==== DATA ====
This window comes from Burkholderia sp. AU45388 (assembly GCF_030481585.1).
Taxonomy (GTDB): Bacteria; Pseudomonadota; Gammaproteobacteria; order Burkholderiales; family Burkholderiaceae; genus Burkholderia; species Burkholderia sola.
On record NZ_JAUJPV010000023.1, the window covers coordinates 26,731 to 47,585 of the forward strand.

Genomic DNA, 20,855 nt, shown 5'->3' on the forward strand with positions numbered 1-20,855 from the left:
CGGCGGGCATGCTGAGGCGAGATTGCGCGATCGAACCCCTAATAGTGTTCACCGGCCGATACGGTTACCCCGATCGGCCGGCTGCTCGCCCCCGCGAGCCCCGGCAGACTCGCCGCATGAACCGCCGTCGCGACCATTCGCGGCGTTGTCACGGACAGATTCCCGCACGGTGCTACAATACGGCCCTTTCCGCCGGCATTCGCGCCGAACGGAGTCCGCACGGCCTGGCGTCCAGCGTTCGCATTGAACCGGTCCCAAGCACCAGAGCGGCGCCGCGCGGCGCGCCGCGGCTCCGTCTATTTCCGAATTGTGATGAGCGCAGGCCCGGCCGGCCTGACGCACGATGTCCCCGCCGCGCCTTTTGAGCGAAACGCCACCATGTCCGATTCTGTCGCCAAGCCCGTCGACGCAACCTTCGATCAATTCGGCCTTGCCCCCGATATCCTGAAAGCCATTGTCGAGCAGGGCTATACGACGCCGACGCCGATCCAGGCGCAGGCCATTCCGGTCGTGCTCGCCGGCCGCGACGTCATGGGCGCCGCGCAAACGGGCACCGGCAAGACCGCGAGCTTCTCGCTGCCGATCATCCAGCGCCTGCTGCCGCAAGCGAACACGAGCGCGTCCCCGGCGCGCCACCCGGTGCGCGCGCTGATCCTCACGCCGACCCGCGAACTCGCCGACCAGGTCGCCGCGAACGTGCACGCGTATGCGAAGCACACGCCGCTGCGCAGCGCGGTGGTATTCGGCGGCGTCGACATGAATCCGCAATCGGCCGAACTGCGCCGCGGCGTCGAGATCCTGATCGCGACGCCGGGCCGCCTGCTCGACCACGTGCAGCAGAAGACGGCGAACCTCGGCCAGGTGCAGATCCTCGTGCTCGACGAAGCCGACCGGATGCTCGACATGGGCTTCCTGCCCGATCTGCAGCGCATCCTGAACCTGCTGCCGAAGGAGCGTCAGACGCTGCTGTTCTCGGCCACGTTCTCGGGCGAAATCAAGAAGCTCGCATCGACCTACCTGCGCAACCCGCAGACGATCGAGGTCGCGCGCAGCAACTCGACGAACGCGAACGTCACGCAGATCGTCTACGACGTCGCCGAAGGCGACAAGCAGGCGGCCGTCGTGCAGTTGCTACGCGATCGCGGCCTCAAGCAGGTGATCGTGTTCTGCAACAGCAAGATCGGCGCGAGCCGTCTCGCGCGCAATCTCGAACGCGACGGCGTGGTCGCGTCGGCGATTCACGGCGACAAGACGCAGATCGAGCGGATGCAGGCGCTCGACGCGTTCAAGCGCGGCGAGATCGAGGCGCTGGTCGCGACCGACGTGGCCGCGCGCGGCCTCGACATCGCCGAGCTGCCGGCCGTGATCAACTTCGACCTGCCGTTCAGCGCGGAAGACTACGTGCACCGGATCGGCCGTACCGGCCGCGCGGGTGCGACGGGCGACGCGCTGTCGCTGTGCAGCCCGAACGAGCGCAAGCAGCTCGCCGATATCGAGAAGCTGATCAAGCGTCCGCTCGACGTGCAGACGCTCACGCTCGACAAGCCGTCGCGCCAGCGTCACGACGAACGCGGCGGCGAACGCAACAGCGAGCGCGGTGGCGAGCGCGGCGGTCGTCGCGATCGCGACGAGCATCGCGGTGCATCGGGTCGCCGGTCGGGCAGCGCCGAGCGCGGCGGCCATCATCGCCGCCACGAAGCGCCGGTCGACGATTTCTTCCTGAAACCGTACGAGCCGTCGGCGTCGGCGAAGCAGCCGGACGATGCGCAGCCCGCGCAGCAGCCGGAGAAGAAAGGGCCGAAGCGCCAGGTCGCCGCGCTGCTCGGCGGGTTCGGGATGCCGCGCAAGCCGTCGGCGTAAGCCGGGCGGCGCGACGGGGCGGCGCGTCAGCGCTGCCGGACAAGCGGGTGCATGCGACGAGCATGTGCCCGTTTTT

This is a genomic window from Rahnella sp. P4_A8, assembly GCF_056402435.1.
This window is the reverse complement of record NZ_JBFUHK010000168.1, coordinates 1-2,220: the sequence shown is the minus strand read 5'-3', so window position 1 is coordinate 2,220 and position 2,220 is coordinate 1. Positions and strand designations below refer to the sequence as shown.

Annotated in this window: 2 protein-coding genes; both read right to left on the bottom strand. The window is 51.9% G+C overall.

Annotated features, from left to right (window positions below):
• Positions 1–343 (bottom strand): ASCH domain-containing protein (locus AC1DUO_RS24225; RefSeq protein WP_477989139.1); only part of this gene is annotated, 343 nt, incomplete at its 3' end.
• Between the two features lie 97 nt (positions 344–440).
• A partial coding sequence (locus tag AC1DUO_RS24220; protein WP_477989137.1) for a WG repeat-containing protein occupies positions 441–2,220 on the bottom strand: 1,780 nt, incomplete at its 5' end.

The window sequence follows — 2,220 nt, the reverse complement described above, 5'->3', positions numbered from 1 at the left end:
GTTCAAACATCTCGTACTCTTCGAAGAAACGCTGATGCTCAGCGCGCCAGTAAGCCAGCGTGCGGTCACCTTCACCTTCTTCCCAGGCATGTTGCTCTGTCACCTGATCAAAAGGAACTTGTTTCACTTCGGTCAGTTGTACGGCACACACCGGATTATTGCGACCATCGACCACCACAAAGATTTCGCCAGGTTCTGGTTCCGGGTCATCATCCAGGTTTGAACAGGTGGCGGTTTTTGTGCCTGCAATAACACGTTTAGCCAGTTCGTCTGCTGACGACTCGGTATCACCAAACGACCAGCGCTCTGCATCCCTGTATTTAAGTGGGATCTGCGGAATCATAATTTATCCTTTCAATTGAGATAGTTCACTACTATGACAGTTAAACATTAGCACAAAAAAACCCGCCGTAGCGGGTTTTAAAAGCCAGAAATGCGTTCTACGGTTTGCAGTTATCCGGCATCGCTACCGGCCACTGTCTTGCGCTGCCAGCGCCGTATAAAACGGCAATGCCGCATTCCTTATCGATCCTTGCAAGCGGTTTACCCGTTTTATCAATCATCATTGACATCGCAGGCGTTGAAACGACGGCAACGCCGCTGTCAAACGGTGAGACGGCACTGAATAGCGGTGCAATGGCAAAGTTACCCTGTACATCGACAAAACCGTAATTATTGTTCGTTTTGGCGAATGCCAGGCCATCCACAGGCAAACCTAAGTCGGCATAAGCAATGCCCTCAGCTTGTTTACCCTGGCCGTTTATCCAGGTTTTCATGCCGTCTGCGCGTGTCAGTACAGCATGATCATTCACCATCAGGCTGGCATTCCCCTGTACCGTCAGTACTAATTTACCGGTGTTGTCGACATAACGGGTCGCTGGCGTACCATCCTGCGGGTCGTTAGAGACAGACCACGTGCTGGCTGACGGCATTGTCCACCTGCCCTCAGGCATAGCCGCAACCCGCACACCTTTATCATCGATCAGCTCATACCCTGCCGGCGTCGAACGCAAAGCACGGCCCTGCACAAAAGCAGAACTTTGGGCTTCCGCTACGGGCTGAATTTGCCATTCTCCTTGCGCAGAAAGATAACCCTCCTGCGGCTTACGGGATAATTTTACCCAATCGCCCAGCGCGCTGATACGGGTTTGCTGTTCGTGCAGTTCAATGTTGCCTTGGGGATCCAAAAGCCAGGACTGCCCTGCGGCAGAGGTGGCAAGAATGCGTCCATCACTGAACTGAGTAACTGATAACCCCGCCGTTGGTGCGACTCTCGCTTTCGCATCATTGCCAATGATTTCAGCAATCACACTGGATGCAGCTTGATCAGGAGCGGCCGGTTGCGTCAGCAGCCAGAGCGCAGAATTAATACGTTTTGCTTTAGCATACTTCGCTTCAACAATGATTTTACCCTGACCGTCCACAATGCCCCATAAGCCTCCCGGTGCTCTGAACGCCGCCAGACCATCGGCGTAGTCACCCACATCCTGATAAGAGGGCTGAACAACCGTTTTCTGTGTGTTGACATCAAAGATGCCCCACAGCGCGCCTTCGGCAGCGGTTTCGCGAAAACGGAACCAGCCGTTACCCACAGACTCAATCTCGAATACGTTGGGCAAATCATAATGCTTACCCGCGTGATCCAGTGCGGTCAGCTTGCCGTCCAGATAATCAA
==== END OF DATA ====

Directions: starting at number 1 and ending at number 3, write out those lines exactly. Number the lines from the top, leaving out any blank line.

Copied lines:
This window comes from Burkholderia sp. AU45388 (assembly GCF_030481585.1).
Taxonomy (GTDB): Bacteria; Pseudomonadota; Gammaproteobacteria; order Burkholderiales; family Burkholderiaceae; genus Burkholderia; species Burkholderia sola.
On record NZ_JAUJPV010000023.1, the window covers coordinates 26,731 to 47,585 of the forward strand.